• John Henry Merryman, J.D., LL.M., professor of law emeritus and affiliated professor emeritus in the Department of Art, Stanford University 
  • Sylvester Okwunodo Ogbechie, Ph.D., associate professor, Department of the History of Art and Architecture, University of California, Santa Barbara
I hope to post a few thoughts on the conference early next week, and if you are in the Bay Area I hope you'll consider attending.


Jan 13, 2012

Applications Still Open for ARCA's Postgraduate program

Amelia, Italy, home to ARCA's summer program
If you are interested in learning why art theft happens (as occurred earlier this week in Athens) or understanding why antiquities are looted, or a host of other related questions, please consider ARCA's program.

We have a terrific group of folks already signed on for 2012. Each year our group of applicants gets stronger and more varied. But there is still room for a few more if you are thinking of applying. The program is an investment in time and money, but we've done our very best to keep our tuition low, and our past students say their time in Amelia helps usher them into a new career path, establishes strong friendships, and is a terrific way to spend a summer.

The interdisciplinary program offers substantive study for a whole host of related fields from art police and security professionals, to lawyers, insurers, curators, conservators, members of the art trade.

In its fourth year, this program provides students with in-depth, master’s level instruction in a wide variety of theoretical and practical courses examining art and heritage crime: its history, its nature, its impact, and what is currently being done to mitigate it. Students completing the program earn a professional certificate under the guidance of scholars and professionals.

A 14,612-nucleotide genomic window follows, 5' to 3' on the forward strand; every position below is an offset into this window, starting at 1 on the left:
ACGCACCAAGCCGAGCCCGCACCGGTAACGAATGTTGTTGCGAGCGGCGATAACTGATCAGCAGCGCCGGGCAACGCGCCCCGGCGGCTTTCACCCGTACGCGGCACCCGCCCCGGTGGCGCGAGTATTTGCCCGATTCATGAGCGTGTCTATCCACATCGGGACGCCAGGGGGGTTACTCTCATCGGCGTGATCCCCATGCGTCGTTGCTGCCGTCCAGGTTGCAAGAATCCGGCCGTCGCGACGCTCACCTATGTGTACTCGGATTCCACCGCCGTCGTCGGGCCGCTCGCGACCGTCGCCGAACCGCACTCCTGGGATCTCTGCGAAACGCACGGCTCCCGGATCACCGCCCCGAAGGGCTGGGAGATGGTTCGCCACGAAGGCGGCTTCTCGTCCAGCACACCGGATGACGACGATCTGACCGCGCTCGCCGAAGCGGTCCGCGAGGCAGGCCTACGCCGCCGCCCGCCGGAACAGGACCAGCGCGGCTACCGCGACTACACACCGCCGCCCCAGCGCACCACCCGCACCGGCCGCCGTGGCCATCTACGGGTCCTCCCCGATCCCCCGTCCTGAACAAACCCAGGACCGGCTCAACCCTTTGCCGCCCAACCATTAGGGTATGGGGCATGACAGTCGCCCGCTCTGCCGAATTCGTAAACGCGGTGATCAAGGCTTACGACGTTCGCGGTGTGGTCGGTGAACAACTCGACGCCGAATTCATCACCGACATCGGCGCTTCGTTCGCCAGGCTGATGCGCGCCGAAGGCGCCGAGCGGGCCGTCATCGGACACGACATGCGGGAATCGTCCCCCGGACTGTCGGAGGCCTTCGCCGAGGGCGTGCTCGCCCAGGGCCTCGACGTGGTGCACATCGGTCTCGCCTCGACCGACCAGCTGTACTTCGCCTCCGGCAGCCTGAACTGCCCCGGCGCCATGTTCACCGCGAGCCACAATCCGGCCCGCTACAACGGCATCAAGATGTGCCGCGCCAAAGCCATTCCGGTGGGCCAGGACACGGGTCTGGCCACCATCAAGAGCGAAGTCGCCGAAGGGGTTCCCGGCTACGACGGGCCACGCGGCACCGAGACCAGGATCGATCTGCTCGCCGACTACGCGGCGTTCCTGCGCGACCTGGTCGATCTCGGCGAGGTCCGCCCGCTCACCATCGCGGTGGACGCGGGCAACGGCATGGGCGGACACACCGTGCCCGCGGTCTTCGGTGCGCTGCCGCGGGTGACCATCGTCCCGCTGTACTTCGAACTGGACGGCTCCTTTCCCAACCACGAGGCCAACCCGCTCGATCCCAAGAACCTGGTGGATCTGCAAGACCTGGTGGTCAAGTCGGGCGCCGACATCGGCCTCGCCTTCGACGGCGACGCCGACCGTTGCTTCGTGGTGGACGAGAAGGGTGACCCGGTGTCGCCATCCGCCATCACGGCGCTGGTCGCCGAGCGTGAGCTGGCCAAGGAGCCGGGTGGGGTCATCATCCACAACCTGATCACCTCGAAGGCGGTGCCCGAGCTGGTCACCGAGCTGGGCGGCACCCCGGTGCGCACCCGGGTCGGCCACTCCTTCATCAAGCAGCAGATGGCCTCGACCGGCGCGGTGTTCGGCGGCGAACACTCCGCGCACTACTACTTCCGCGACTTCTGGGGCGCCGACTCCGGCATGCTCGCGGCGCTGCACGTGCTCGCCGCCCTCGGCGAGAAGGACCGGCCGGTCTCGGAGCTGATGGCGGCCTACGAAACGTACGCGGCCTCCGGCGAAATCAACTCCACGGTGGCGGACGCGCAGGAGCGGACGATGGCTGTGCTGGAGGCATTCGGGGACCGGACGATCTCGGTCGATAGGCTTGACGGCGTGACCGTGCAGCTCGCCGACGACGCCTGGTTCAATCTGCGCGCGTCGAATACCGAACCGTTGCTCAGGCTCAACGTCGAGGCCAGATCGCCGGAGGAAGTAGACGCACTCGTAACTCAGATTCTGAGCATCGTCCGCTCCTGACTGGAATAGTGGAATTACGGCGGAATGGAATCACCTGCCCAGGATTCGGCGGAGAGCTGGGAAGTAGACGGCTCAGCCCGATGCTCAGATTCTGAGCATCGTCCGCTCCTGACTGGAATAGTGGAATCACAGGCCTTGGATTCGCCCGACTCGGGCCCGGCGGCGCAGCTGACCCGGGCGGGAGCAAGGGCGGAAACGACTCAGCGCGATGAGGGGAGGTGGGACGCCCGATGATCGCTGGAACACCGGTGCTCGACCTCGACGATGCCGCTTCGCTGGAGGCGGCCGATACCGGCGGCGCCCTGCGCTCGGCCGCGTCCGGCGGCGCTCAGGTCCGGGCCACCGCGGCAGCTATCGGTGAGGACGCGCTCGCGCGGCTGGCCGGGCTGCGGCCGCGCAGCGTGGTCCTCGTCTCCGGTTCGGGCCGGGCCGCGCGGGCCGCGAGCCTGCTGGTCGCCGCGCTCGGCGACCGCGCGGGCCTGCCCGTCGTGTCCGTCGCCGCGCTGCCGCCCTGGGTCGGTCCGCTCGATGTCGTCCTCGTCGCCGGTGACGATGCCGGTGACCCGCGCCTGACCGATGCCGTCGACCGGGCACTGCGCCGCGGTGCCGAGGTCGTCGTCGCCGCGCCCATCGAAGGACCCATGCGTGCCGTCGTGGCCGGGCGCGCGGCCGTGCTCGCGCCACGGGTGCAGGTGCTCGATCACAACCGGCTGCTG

Here is our tentative schedule:

Courses 1&2 - June 04 -16
Noah Charney, Founding Director of ARCA, Adjunct Professor of Art History, American University of Rome - Art Crime and Its History
Dr. Derek Fincham, Academic Director of ARCA, Assistant Professor of Law, South Texas College of Law - Art and Cultural Heritage Law

Course 3 - June 18 - 22
Dorit Straus, Vice President and Worldwide Specialty Fine Art Manager for Chubb & Son, a division of Federal Insurance Company - Investigation, Insurance and the Art Trade


Course 4 - June 25- 29
Dr. Edgar Tijhuis, lawyer and assistant-professor of Criminology at the VU University in Amsterdam - Criminology, Art, and Transnational Organized Crime


Courses 5&6 - July 2-14
Richard Ellis, former Detective Sergeant Richard Ellis, founder of Scotland Yard’s Art and Antiquities Squad, Art Management Group Director, - Art Policing and InvestigationJudge Arthur Tompkins, District Court Judge in New Zealand - Art in War

Courses 7&8 - July 16-27
Dr. Tom Flynn, London-based writer and art historian -  Art History and the Art World
Dick Drent, Director of Security, Van Gogh Museum, Amsterdam - Museums, Security, and Art Protection


Courses 9&10 - July 30 - Aug. 10
Dr. Valerie Higgins, Associate Professor and Chair of Archaeology and Classics at The American University of Rome - Archaeology and Antiquities 
Dr. Erik Nemeth, Adjunct Staff at RAND Corporation, Founder and Researcher at Cultural Security - "Cultural Security: Interrelations of art crime, foreign policy, and perceptions of security"

It is a special program, and a really exciting opportunity for folks interested in preventing art and heritage crime. A prospectus and application may be obtained by writing to Admissions at education@artcrimeresearch.org. If you have any questions at all please contact me at derek.fincham "at" gmail.com.


Jan 11, 2012

Moral Rights in the Texas Law Review

Two interesting recent discussions of Moral Rights have appeared in the Texas Law Review.